What Imaging Directors Are Facing
Vol. 11 No. 8 P. 14
Reduced reimbursement is a problem across radiology but not the only challenge. Imaging directors share some steps they’re taking to offset cuts and overcome other obstacles.
When Radiology Today asked imaging directors about the No. 1 challenge they’re facing this year, it was no surprise when they responded that reimbursement cuts are their biggest problem. In other words, it’s the imaging economy, stupid.
The traditional management response to reduced reimbursement is to compensate for the difference by performing more exams. But some readers also told us that their facilities are facing both stiff competition and soft volume because of the slumping economy.
Imaging’s clinical value has been a driver of procedure growth for many years. As reimbursement leveled off or dipped in recent years, volume growth helped maintain profits in imaging. If that pattern doesn’t hold up, imaging facilities face a serious problem. Raising prices, selling more, or reducing the cost of what you sell are the three options for improving profitability. But raising prices isn’t happening, leaving increasing volume and reducing costs. You can wring only so much savings out of a reasonably well-run facility. As one director put it, “We have done all we can do with wages and expenses. [Our] radiologist owners are just making less money.”
Competition and the soft economy have many facilities marketing aggressively in an attempt to offset reimbursement cuts. Not surprisingly, several imaging directors told us they’re increasing their marketing efforts in an attempt to increase volume; those readers also noted that it’s too early to tell whether they’re achieving any significant results. One director told us that his hospital was creating more slots for outpatient imaging exams by scheduling more inpatient exams between midnight and 8 am. Another said his facility is focusing its marketing efforts on showing referrers the value of its service in hopes of securing the referrers’ business. Still another organization is working with a consulting organization to increase its patient satisfaction to solidify its businesses. One facility director said his organization is looking to self-insuring some of its service contracts as they come up for renewal, assuming more risk to cut costs.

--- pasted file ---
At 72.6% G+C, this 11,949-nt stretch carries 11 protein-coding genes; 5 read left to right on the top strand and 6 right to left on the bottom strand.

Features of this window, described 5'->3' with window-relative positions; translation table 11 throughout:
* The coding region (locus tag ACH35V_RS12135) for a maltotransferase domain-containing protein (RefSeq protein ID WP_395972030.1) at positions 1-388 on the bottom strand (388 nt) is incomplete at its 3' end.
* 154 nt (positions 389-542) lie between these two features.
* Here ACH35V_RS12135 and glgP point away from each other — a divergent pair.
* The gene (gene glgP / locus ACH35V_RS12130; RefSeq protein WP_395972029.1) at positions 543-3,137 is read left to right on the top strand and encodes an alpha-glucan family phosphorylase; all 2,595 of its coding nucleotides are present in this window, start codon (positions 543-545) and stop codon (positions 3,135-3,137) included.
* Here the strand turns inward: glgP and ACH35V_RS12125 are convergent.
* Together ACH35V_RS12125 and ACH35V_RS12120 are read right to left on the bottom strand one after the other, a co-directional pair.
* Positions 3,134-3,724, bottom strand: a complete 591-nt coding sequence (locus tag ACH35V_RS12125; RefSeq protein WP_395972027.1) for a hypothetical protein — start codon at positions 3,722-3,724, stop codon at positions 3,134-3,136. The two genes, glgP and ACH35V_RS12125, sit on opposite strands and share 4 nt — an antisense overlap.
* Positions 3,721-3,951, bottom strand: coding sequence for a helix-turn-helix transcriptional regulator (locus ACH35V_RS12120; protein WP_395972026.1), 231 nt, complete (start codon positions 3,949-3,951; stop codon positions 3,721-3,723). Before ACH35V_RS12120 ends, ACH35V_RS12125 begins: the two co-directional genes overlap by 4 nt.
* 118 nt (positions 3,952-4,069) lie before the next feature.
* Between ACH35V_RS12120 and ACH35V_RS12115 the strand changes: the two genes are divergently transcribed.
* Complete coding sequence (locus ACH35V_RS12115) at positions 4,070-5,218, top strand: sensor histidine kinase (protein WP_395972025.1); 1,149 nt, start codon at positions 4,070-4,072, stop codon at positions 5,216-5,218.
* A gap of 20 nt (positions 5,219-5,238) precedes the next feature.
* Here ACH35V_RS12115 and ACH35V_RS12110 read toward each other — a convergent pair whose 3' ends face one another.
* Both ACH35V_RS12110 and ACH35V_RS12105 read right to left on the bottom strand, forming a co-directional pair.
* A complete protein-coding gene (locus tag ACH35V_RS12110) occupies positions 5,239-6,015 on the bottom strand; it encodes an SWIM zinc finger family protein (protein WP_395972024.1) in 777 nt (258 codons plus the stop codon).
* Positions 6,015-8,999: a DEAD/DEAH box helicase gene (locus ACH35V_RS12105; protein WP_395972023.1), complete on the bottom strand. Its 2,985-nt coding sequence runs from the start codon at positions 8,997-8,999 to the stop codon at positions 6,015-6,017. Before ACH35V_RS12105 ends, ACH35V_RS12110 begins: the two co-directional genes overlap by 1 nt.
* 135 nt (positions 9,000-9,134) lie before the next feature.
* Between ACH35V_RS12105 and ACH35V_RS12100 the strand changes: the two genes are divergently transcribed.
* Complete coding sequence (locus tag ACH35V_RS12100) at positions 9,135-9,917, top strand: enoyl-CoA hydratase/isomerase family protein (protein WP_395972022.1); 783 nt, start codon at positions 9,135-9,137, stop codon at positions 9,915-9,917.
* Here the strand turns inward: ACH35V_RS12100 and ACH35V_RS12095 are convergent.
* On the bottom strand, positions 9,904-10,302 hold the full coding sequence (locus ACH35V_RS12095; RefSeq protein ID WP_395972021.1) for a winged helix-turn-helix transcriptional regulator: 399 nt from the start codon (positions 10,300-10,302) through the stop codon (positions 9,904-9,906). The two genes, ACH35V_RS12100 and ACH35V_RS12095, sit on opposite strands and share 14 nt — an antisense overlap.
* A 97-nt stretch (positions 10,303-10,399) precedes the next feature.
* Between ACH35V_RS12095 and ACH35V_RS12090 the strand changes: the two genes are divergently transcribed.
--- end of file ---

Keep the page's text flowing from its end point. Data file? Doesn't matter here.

While dealing with the effects of reimbursement cuts on the business is the big challenge, imaging directors told us that they’re facing other problems, too, including the following:
• Imaging directors report that the increasing requirements for exam precertification are a growing burden. More insurers are requiring prior authorization for imaging studies, creating a larger administrative burden on the front end of the imaging revenue cycle. An imaging director in western North Carolina said preauthorization has become such an issue that his department created a team to handle preauthorization requirements before patients come in for exams. He added that the precertification program has helped reduce the denial rate in the system’s hospital and outpatient imaging centers. Another imaging director reported some success in reaching out to referring physicians to explain the details of the preauthorization requirements of the key insurers the referrers’ practices work with regularly.
• Some readers told us that their hospitals’ primary challenge this year was funding for capital purchases, which is consistent with an environment of reduced reimbursement and spotty volume growth.
• One imaging director reported that patients are expressing concern about radiation exposure from CT scans. In response, he said the practice developed a marketing campaign to address radiation dose concerns and purchased dose-reduction engines for their CT scanners.
• A director reported his facility was having problems with its interventional radiology billing, leaving earned reimbursement on the table. It’s attempting to solve the problem by hiring a seasoned interventional radiology tech and a certified coder to tighten coding claims.
• The imaging director of a large orthopedic practice said the group is worried about the future of the imaging portion of its business, wondering whether it will remain economically feasible to continue offering imaging services. (That group’s challenge may come as good news to radiology facilities.)
• Only one imaging director mentioned having problems with hiring technologists. The technologist shortage appears to be a memory in most places.
So what challenges are you seeing in your facility? More importantly, what are you doing about it? Share you solutions and ideas on our Facebook page or e-mail them to RTeditor@gvpub.com.
— A Radiology Today staff report